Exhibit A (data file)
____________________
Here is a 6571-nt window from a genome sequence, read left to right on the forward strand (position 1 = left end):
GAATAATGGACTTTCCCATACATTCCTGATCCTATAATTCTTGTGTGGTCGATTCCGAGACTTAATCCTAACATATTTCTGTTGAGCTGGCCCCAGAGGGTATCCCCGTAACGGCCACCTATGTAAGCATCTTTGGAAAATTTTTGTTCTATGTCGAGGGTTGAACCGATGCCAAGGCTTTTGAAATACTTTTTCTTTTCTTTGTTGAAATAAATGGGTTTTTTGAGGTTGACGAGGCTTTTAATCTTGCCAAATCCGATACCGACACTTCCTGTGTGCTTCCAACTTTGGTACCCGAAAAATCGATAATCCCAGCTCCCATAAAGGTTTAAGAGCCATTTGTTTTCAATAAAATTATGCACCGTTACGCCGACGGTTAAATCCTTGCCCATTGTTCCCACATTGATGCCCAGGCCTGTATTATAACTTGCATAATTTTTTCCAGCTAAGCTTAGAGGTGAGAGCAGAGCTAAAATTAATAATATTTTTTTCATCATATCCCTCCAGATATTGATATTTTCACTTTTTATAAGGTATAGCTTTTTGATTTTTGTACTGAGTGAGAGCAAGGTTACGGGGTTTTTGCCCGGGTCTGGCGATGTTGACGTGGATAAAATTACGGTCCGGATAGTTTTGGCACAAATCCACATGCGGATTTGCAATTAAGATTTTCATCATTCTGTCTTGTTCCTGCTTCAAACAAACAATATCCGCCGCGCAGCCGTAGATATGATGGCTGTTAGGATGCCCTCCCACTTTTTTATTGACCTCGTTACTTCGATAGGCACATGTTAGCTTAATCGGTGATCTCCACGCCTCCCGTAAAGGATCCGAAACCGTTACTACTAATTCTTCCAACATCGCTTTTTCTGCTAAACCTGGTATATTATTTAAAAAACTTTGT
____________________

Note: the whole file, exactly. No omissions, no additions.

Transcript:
Here is a 6571-nt window from a genome sequence, read left to right on the forward strand (position 1 = left end):
GAATAATGGACTTTCCCATACATTCCTGATCCTATAATTCTTGTGTGGTCGATTCCGAGACTTAATCCTAACATATTTCTGTTGAGCTGGCCCCAGAGGGTATCCCCGTAACGGCCACCTATGTAAGCATCTTTGGAAAATTTTTGTTCTATGTCGAGGGTTGAACCGATGCCAAGGCTTTTGAAATACTTTTTCTTTTCTTTGTTGAAATAAATGGGTTTTTTGAGGTTGACGAGGCTTTTAATCTTGCCAAATCCGATACCGACACTTCCTGTGTGCTTCCAACTTTGGTACCCGAAAAATCGATAATCCCAGCTCCCATAAAGGTTTAAGAGCCATTTGTTTTCAATAAAATTATGCACCGTTACGCCGACGGTTAAATCCTTGCCCATTGTTCCCACATTGATGCCCAGGCCTGTATTATAACTTGCATAATTTTTTCCAGCTAAGCTTAGAGGTGAGAGCAGAGCTAAAATTAATAATATTTTTTTCATCATATCCCTCCAGATATTGATATTTTCACTTTTTATAAGGTATAGCTTTTTGATTTTTGTACTGAGTGAGAGCAAGGTTACGGGGTTTTTGCCCGGGTCTGGCGATGTTGACGTGGATAAAATTACGGTCCGGATAGTTTTGGCACAAATCCACATGCGGATTTGCAATTAAGATTTTCATCATTCTGTCTTGTTCCTGCTTCAAACAAACAATATCCGCCGCGCAGCCGTAGATATGATGGCTGTTAGGATGCCCTCCCACTTTTTTATTGACCTCGTTACTTCGATAGGCACATGTTAGCTTAATCGGTGATCTCCACGCCTCCCGTAAAGGATCCGAAACCGTTACTACTAATTCTTCCAACATCGCTTTTTCTGCTAAACCTGGTATATTATTTAAAAAACTTTGT